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Katrina's lesson: We need an "Intelligrid"


IntelliGridlogo.jpgKatrina showed that much of our infrastructure can be bottlenecked, from our electrical grids, to our telecom networks. Some said media coverage seemed to work best, but that was decentralized -- as exemplified by the vibrant work of bloggers.

On one of the failings, for example the electric grid, there's a worrying lack of urgency. Again, it is fertile Silicon Valley that has ideas about how rejig our grid. The problem is building the political case, to get approval in Washington, and the states.

Our story, published today in the Mercury News (free registration), is about how venture capitalists and technologists in Silicon Valley agree with the proposal, by Palo Alto's Electric Power Research Institute, for something called the Intelligrid. It makes sense. Instead of hundreds of power plants, such as giant 1,200 megawatt nuclear power plants, powering our needs, we should have millions of solar powered...

...residences and workplaces -- or at least a power source closer to their destination -- so that a good fraction of the power doesn't get wasted in transportation.

And that way, a single error at one plant, or cut in an electrical transmission line, doesn't shut down the power of 2 million people, as it did last month yet again in Southern California.

Utilities would have to buy into idea, which arguably is against their interests -- they'd lose control. So our politicians need to be pressured. And they're not feeling that pressure. We're interested in feedback on the Intelligrid idea, from other cleantech experts like Rob Day. Is it really just politically dead in the water? (Update: See Rob's great response here.)

Locally, it is significant because the California Independent System Operator, which oversees most of the state's electricity system, has just approved a $300 million transmission line that brings power into S.F. from Pittsburg under the S.F. Bay. That's a whopping-big line. Sounds like the opposite of the Intelligrid, but maybe we're missing something. Apparently, it still needs environmental approval.

Meanwhile, check out the idea of Felix Kramer, co-founder of the Palo Alto company, CalCars -- retrofitting the Toyota Prius hybrid to form an efficient decentralized electric generator grid. The raft of comments suggest he's on to something.

Felix informed us this morning, after reading our story, that EPRI has actually been pushing this idea of the Intelligrid for decades, but simply came up with the name 4 years ago. It is the brainchild of EPRI's founder, Chauncey Starr now 93, and still going in to work.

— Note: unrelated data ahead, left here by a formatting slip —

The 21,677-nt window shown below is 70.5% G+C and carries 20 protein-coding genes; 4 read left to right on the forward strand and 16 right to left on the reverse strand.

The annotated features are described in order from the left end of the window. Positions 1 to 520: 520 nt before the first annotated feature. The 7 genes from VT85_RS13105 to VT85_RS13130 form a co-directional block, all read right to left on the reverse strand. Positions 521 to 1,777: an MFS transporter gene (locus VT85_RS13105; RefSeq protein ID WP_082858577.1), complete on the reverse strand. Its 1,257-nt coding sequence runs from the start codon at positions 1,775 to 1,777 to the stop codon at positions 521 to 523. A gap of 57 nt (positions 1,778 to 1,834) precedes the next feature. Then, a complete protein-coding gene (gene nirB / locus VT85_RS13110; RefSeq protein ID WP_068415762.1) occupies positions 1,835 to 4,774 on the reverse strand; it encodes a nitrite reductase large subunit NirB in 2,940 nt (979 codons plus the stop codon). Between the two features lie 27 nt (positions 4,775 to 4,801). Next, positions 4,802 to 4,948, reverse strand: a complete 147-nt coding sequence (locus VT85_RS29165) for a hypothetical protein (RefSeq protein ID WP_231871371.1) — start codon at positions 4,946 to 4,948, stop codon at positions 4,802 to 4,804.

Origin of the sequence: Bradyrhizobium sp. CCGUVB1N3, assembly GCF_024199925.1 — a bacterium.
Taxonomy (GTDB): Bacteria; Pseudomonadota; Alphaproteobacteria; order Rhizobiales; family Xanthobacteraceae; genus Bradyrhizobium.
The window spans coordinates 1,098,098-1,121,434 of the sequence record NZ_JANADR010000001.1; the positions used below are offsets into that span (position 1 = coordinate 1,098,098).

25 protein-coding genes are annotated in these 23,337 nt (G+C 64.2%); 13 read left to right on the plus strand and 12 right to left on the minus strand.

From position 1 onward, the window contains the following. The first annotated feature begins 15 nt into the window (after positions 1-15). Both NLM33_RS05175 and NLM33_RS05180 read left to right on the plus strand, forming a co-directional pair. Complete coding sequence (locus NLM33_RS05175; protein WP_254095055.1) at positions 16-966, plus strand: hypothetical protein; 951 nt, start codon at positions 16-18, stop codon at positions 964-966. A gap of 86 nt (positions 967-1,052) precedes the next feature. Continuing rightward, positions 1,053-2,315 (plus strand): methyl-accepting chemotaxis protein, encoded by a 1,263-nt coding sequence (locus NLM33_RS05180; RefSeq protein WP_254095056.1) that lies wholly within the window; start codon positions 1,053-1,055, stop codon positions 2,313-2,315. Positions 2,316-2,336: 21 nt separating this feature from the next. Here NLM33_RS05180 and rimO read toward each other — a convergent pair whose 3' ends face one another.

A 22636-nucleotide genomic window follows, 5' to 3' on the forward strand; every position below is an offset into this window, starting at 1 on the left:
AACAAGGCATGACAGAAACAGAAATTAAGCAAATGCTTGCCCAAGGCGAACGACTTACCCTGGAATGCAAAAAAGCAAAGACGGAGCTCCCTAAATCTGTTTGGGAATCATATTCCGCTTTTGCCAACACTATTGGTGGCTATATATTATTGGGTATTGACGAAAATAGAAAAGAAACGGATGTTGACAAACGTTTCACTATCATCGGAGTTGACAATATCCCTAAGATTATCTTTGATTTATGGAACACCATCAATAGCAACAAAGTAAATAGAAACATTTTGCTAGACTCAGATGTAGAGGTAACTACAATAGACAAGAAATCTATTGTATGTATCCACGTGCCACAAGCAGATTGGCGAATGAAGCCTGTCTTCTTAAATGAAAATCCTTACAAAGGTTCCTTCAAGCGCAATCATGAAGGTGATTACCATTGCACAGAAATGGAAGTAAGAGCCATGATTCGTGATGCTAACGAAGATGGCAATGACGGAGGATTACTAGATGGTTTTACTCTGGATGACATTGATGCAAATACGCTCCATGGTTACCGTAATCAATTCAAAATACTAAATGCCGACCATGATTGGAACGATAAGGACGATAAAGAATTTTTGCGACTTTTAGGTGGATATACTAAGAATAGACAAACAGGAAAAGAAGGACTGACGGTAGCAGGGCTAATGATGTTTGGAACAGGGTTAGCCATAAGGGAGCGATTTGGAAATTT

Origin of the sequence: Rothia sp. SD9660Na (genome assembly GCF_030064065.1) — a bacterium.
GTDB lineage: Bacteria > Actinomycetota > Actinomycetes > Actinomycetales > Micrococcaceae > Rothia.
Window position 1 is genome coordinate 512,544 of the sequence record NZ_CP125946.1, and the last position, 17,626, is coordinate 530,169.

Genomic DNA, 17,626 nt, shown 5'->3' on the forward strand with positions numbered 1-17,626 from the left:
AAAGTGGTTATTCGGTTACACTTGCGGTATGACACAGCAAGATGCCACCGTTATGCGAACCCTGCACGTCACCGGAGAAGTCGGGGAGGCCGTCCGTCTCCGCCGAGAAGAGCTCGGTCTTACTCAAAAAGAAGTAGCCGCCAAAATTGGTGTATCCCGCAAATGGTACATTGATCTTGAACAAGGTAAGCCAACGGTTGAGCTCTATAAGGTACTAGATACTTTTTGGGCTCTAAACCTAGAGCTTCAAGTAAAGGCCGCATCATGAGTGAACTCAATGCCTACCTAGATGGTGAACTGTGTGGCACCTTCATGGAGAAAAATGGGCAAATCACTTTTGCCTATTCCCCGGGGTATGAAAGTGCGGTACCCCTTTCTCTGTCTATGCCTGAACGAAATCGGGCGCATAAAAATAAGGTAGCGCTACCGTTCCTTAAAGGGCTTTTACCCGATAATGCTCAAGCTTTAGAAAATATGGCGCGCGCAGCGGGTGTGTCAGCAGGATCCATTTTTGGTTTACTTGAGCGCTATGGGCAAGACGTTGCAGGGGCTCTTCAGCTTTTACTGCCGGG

Related to all this, there's an Red Herring interview with Nancy Floyd, co-founder of the San Francisco venture firm, Nth Power, and note her answer to the question about where the next big opportunity in cleantech:

The big infrastructure problem is the aging grid, and the whole automation area. The average age of transformers is 38 years, and their design life is 40. Almost every week transformers explode, causing outages, costing money, even killing people. And how do they find out if a transformer is going to fail? They send someone out to take a sample of oil from the transformer and send it to a lab to get results a week later. It䴜s just one poignant example of how antiquated the system is. I think about my boys instant messaging for fun, and we still send meter readers out. It䴜s something that has to change

Meanwhile, the NYT fell on another "decentralization" story, about telecom. It notes the drawbacks of the incumbent phone network, and advantages of the decentralized nature of WiFi. If cities had lots of little WiFi nodes, their communications might stay up during a Katrina-like catastrophe. Note, too, how these networks could best be powered by distributed solar or other energy sources.

There'd be work for Silicon Valley companies, too. The NYT piece says the cost of the WiFi network is laughable. It refers to the Silicon Valley (Sunnyvale) company, Tropos:

Alternatively, a city could simply hire a mesh-networking company like Tropos Networks, which estimates a cost of $70,000 to cover a square mile with DSL-speed connections. These numbers are so low that they are virtually rounding errors in any city's budget.